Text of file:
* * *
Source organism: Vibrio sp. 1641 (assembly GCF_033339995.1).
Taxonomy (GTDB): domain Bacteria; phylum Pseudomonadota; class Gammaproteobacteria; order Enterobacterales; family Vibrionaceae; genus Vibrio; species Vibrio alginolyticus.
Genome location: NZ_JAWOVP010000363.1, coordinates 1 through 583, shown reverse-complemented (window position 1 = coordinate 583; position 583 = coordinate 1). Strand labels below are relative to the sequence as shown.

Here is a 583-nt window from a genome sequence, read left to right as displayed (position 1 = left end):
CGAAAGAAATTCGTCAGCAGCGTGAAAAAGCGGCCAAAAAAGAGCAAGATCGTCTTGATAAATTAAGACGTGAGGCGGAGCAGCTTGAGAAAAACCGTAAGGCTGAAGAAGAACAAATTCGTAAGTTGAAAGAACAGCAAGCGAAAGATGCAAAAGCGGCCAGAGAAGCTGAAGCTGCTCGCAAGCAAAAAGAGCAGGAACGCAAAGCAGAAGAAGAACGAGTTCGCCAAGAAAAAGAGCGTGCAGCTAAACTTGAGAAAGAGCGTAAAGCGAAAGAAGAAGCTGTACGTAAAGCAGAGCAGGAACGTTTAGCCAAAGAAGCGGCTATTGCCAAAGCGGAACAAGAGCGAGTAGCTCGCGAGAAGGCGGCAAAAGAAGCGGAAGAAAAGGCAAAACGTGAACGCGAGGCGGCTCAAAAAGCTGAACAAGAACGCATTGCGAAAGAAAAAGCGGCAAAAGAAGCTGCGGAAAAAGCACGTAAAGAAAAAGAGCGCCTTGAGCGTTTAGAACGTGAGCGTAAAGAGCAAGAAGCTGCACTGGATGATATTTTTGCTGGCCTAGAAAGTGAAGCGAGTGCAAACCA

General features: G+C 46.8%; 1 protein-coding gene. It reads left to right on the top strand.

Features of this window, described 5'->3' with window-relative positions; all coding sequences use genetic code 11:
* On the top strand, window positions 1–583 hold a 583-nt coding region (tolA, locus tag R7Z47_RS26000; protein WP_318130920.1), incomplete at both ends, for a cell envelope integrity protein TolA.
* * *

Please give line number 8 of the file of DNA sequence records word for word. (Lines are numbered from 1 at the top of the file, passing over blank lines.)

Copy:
* On the top strand, window positions 1–583 hold a 583-nt coding region (tolA, locus tag R7Z47_RS26000; protein WP_318130920.1), incomplete at both ends, for a cell envelope integrity protein TolA.